Thank you for your letter, explaining about what happened to your art kit at our facility. It deeply pains us to say that we were not able to find your markers. We received your letter two days ago, and have thoroughly searched through all of our confiscated items. We regret that your markers were no longer among the items we had taken away. From the moment the liquid prohibition laws were installed, we decided to give out all reusable items to a charity fund for children in Southeast Asia and Northern Africa, and we assume that your markers were probably given to that organization. [Blogger’s note: I now see how ridiculous and offensive this line is, but at the time I was 13 and thought it was a nice touch.]
We apologize profusely for taking away your possessions, especially after what we heard about your father and the card you were colouring for him. We understand that the sentimental aspect of your markers will never truly be restored, but as a gift from us to you, Heathrow Airport has taken the liberty of buying you a new art kit, so you can finish the card.
Please accept our humblest apologies.
Head of Security
My mom and I went out to a craft store to buy a new art kit and a mailing envelope. I created a fake return sticker using Microsoft Word, and she had the envelope stamped repeatedly at her work to make it look like it had been through the mail.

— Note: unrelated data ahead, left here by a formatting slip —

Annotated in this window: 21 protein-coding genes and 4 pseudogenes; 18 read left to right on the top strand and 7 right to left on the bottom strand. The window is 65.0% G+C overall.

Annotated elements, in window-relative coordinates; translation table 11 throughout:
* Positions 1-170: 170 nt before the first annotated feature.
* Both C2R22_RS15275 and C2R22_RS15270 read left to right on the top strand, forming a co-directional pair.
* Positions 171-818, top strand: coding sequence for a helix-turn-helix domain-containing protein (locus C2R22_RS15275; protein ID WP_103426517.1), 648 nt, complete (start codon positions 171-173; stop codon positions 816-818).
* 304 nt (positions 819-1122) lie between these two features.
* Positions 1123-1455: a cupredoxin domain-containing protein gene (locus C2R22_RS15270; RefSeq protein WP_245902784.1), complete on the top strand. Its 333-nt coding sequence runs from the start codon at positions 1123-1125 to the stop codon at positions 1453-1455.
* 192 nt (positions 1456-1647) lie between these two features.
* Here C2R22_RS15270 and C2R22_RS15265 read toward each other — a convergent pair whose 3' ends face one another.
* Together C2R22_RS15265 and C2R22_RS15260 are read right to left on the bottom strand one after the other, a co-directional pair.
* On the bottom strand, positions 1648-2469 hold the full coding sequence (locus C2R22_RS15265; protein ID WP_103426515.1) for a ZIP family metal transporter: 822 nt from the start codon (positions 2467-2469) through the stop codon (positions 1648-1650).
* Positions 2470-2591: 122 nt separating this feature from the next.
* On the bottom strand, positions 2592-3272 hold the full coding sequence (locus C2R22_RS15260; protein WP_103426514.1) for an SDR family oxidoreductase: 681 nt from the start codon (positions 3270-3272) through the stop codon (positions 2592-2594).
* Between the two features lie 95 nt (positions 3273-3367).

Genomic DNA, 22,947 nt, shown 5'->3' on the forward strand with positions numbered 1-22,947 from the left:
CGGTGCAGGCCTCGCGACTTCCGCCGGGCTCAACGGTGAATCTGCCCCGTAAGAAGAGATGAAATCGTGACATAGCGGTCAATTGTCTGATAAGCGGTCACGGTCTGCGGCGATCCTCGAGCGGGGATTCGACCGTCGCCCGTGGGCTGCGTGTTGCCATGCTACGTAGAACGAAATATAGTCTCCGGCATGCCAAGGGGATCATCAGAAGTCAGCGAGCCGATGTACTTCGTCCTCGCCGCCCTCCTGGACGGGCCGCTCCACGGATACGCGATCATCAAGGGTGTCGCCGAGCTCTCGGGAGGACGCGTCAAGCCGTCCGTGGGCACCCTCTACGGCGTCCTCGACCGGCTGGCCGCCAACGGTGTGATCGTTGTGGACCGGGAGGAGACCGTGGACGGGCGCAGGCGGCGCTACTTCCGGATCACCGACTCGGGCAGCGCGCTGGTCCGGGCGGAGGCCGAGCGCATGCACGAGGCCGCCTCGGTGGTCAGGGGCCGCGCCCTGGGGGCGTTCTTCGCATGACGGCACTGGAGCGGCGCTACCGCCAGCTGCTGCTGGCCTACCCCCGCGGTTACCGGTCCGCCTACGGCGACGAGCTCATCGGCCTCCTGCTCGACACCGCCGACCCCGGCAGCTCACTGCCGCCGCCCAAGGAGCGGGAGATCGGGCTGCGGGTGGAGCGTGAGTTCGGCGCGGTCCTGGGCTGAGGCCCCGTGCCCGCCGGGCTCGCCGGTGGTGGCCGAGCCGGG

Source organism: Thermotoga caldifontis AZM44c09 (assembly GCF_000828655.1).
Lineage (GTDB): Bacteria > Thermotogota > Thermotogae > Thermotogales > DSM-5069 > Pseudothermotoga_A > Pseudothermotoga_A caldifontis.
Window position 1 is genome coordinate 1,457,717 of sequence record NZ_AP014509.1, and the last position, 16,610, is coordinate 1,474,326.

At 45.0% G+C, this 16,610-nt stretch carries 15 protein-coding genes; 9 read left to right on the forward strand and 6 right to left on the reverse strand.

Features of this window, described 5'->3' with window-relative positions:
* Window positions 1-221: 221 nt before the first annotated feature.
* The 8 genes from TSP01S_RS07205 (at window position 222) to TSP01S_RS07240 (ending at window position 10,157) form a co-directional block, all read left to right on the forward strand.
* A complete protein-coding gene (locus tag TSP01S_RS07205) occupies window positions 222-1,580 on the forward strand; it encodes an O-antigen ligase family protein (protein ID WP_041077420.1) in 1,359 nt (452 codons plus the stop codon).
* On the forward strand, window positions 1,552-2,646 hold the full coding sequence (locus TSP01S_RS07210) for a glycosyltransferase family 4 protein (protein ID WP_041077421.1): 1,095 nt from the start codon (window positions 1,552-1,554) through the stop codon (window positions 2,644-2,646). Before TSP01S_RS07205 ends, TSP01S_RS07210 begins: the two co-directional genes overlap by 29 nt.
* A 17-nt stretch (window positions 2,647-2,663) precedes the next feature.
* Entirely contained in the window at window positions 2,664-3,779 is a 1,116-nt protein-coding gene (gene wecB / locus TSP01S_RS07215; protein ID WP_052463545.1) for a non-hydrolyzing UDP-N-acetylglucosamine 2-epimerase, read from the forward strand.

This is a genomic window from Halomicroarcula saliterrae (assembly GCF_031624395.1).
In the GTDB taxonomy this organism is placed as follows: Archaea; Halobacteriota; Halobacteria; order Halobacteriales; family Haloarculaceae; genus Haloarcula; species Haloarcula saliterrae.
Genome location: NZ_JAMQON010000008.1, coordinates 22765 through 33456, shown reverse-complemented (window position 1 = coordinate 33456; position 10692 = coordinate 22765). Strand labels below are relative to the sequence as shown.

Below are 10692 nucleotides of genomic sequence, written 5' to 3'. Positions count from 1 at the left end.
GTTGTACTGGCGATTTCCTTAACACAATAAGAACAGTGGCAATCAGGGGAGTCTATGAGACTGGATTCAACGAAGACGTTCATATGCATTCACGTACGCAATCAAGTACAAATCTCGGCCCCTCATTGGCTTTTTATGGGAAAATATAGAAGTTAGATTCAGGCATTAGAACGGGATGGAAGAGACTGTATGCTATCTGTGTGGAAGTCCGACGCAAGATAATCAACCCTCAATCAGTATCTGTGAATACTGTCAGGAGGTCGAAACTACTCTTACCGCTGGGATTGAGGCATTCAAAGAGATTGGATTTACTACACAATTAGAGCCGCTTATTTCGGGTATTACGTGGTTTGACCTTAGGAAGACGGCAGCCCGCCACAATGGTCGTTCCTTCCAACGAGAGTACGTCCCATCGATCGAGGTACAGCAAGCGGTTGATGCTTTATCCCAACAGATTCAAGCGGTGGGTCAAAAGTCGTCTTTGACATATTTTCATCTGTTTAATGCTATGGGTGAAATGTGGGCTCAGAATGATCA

When the package “arrived” a few days later, Broseph was delighted, and immediately used his new art kit to write a response letter to his new friend, Mr. Noverus.
Dear Albert Noverus,
Thank you for the art kit very very very much. My dad loved the card. This art case is better then the old one, because it has more things in it. I do accept your apologies. It was very nice of you to do this. I’m very happy.
For several years, by brother and the rest of our family still talked about Albert Noverus and his kind act of service. It took a full five years before Broseph found out the truth about the origin of his art kit, and apparently, he had never suspected a thing. At first, he was angry at us for lying, but he later grew to like it even more After all, “I once received an art kit from the airport” is a much less funny story than “my sister once forged a letter from the head of Heathrow security.”